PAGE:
Will the Colombia Peace Deal Last?
Will the Colombia Peace Deal Last?
Op-Ed / Latin America & Caribbean 4 minutes

Will the Colombia Peace Deal Last?

Events on the ground will determine whether the Havana signing was just a photo finish or the start of long-term reforms.

The last moments of Latin America’s longest war may be remembered as a race to the finish line.

Negotiators from the Colombian government and the country’s largest guerrilla force spent nearly four years trudging toward some middle ground in the ideological chasm separating them, only for the climax to take place in a caffeine-fueled, six-day Cuban binge.

Photos show high officials and insurgent commanders mingling closely, draped over chairs and huddled around touch screens as they composed the final words to bury their 52-year feud.

“Today we are handing to the Colombian people the transformative power that we have built over half a century of rebellion,” waxed Iván Márquez, lead negotiator of the Revolutionary Armed Forces of Colombia (FARC), as he joined in the announcement on August 24 of a final peace agreement to end the guerrilla uprising. The historic news was broadcast on all the country’s television and radio stations.

The journey traveled by Márquez and his comrades—from the waspish attacks on global capitalism that marked the start of negotiations in 2012 to the conciliatory glances toward a democratic future—is astonishing.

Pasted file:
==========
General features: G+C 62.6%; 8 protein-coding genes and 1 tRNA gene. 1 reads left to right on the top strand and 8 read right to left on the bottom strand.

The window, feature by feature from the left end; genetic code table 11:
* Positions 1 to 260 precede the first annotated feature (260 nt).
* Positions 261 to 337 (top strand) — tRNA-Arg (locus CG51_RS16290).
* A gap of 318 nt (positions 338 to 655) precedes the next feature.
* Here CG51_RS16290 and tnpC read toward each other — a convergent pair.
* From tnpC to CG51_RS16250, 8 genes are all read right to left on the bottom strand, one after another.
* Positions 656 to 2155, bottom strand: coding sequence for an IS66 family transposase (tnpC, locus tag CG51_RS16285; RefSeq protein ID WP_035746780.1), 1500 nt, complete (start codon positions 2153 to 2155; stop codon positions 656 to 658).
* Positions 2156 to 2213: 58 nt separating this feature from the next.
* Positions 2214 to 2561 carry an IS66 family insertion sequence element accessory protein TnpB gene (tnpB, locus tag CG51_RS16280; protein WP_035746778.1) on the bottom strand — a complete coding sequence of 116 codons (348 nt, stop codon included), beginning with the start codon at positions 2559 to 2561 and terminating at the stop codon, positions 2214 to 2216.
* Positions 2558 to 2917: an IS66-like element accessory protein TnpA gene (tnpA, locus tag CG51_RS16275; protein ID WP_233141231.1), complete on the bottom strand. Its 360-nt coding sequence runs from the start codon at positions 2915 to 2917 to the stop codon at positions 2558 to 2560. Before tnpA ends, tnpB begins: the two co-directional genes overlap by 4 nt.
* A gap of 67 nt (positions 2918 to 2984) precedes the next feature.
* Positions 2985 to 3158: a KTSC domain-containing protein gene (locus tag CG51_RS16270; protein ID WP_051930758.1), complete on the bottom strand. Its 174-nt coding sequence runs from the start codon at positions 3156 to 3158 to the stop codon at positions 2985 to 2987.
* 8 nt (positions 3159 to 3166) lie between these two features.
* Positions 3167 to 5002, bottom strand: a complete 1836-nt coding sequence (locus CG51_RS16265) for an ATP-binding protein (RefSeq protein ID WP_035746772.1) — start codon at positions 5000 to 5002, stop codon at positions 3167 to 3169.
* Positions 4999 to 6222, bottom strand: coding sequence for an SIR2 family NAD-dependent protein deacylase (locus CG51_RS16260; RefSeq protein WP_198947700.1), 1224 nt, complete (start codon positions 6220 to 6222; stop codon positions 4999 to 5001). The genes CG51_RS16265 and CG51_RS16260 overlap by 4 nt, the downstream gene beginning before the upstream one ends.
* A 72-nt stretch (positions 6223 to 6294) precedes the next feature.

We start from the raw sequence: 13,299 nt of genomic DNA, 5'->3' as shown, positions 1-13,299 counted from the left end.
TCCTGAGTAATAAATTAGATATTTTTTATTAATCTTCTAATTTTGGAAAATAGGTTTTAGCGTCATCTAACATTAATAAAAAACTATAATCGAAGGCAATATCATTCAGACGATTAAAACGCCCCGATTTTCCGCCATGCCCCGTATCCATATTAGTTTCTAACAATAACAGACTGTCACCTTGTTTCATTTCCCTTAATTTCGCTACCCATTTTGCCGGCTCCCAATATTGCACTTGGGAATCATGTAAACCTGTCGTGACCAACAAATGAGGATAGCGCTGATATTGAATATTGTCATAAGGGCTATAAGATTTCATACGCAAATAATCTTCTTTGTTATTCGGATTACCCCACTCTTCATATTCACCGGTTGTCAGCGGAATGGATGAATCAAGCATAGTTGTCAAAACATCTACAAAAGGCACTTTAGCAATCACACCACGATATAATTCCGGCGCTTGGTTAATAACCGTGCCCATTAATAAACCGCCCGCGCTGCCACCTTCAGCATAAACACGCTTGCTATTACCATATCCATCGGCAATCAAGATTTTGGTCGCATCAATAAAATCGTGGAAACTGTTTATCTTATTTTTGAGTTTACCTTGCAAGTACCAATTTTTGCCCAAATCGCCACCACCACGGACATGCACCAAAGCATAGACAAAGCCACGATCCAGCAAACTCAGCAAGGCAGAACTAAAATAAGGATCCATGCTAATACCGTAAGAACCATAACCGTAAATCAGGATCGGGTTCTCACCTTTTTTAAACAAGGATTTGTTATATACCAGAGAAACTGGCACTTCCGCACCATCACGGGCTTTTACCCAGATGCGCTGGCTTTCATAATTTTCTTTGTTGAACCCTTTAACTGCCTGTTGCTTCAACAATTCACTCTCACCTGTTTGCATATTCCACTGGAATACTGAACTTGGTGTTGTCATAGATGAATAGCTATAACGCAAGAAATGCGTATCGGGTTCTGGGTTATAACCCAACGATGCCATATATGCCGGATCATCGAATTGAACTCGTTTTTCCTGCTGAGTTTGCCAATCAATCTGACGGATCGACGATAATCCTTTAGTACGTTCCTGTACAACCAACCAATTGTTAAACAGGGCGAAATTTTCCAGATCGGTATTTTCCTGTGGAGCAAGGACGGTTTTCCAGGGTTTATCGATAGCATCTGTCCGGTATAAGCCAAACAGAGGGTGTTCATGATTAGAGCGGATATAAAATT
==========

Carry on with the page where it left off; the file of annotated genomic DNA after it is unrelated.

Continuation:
It has not been a simple path. The FARC signaled its greatest concession to hard legal realities last year when it agreed that its members could be tried for wartime crimes, and if not jailed, at least “deprived of liberty.” Nearly two years were spent in contentious arguments to finally achieve that breakthrough.

The announcement of the peace deal has prompted euphoria and high expectations in many quarters. But neither Colombian society at large nor the guerrilla rank and file—some 15,000 in total, including armed combatants and urban militia—have advanced as far toward moderation as their elected or appointed leaders might like.

Behind the closed doors of Havana, the deal slowly sprouted under the guidance of Cuban and Norwegian diplomats, and the pragmatism of highly educated negotiators on both sides: the government’s peace commissioner, Sergio Jaramillo, who studied philosophy and philology at Oxford and Cambridge universities, and Márquez, who specialized in law in the former Soviet Union.

Back in Colombia, however, the public remains poorly educated about the contents of the peace agreement, and often misinformed about its many bedeviling details. (The final deal is 297 pages long.)

The majority urban population retains vivid memories of the FARC's kidnappings, coca cultivation and bomb attacks, and the mockery it made of a previous peace process—when it was handed the freedom to roam 42,000 square kilometers of land, but showed zero interest in reaching any compromise.

Colombia's leading political idol remains Álvaro Uribe, the president who waged a frontal, U.S.-backed war on the FARC, and who is now leading the charge against the peace agreement.